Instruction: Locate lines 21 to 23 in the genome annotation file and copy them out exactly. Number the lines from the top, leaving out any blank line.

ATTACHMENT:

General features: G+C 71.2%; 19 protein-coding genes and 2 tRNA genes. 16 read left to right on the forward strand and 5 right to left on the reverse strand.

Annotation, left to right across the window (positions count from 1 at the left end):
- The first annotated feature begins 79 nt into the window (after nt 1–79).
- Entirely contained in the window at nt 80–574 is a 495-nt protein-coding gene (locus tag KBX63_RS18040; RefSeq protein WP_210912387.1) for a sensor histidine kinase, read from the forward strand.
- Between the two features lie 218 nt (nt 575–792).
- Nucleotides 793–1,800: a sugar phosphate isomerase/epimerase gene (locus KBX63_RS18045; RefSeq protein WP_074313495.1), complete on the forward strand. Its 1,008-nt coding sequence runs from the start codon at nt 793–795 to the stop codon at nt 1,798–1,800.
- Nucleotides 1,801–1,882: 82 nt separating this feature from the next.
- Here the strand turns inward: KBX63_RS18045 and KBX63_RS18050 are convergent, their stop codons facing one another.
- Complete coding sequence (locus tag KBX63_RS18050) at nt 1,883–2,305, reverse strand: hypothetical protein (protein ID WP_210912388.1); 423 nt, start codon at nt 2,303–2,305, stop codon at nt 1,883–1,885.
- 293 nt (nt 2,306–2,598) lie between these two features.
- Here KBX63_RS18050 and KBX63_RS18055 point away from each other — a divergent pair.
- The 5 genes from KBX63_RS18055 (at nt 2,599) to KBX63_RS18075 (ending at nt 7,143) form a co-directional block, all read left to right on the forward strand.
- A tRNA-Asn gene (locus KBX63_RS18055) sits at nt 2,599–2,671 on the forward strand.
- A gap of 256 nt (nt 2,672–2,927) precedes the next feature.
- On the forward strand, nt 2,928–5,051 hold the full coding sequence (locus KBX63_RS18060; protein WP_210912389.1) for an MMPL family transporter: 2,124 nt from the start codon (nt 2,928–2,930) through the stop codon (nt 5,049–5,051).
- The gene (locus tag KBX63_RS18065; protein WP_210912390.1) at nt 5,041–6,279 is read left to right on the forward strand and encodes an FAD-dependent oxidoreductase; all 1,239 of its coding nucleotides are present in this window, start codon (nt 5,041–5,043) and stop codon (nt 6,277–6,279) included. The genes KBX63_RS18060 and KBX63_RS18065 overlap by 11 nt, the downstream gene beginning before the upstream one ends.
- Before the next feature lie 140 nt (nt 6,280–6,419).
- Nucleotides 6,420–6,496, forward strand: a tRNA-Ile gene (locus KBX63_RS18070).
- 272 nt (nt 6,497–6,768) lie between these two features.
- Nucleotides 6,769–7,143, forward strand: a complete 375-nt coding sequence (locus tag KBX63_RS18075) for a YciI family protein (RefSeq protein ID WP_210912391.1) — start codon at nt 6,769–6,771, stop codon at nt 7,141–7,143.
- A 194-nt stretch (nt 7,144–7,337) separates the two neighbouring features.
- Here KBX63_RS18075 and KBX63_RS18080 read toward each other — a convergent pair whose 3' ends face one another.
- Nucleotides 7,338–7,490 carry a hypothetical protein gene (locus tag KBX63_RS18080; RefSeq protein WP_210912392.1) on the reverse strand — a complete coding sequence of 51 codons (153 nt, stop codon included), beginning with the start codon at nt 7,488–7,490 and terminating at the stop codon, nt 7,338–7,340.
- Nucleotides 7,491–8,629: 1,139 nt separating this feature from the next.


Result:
- A 194-nt stretch (nt 7,144–7,337) separates the two neighbouring features.
- Here KBX63_RS18075 and KBX63_RS18080 read toward each other — a convergent pair whose 3' ends face one another.
- Nucleotides 7,338–7,490 carry a hypothetical protein gene (locus tag KBX63_RS18080; RefSeq protein WP_210912392.1) on the reverse strand — a complete coding sequence of 51 codons (153 nt, stop codon included), beginning with the start codon at nt 7,488–7,490 and terminating at the stop codon, nt 7,338–7,340.